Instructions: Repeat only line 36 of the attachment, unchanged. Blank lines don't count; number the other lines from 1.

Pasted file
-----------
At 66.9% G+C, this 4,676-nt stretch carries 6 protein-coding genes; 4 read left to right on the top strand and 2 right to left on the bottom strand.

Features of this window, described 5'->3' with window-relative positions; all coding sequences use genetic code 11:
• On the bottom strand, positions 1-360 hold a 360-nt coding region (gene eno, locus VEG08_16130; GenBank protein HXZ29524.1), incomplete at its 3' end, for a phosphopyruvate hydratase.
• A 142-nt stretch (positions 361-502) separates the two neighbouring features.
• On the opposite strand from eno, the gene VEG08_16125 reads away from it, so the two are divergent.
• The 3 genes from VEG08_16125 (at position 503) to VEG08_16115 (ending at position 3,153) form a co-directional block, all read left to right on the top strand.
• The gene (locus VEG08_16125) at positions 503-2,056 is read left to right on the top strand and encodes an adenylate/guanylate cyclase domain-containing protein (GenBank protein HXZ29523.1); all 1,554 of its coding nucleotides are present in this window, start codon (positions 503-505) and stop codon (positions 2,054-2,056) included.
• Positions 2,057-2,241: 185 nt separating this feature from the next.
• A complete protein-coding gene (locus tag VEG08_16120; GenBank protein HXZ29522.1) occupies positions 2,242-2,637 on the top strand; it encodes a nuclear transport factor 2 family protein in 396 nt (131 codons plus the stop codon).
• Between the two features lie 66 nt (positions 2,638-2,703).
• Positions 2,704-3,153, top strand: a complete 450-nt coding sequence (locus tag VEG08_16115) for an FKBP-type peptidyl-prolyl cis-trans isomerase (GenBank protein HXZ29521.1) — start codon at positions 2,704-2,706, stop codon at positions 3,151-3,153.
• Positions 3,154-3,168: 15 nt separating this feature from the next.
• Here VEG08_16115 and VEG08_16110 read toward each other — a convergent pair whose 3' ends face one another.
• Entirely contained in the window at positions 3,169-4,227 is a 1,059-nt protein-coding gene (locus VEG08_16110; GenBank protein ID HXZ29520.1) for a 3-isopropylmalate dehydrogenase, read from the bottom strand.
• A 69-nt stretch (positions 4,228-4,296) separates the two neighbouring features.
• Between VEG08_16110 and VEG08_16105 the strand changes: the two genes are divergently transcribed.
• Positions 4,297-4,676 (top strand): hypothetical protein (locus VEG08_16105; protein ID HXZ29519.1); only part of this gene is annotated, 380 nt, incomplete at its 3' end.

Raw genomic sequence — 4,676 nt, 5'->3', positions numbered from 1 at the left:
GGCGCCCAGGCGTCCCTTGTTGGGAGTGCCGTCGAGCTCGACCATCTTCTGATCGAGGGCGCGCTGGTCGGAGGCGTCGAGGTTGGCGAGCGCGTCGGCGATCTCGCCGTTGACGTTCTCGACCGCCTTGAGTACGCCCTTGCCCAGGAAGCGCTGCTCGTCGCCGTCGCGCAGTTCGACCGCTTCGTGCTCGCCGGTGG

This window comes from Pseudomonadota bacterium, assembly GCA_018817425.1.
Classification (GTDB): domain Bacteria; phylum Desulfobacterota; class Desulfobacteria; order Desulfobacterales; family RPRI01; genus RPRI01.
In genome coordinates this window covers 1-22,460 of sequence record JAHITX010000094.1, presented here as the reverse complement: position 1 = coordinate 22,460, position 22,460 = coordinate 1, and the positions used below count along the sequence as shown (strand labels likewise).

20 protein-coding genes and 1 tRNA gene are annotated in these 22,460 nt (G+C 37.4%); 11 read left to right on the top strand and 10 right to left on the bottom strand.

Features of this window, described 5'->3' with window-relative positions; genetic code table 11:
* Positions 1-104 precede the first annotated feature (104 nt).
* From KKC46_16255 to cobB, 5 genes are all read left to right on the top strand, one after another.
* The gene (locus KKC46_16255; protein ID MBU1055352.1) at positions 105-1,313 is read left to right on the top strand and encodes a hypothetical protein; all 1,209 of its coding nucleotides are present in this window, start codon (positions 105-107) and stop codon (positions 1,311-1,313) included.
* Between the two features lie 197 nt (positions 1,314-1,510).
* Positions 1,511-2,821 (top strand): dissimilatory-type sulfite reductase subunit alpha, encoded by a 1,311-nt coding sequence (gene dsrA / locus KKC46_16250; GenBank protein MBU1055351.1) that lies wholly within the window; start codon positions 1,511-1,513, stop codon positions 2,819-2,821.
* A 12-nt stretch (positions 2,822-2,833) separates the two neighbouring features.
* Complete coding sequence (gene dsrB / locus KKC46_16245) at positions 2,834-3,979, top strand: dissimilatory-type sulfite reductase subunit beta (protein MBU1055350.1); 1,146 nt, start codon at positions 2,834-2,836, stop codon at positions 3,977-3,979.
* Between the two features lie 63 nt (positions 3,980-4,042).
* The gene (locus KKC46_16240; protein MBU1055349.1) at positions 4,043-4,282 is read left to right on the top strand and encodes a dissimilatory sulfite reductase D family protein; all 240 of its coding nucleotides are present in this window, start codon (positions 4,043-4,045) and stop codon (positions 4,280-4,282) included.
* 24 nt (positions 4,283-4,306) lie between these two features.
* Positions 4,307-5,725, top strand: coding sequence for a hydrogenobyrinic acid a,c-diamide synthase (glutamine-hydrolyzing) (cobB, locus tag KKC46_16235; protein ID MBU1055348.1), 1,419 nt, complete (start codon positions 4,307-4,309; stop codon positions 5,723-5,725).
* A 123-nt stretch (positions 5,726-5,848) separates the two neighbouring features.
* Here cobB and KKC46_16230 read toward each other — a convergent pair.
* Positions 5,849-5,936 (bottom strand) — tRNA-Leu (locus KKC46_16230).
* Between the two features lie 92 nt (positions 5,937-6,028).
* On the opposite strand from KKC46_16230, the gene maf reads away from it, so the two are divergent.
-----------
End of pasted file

* A 123-nt stretch (positions 5,726-5,848) separates the two neighbouring features.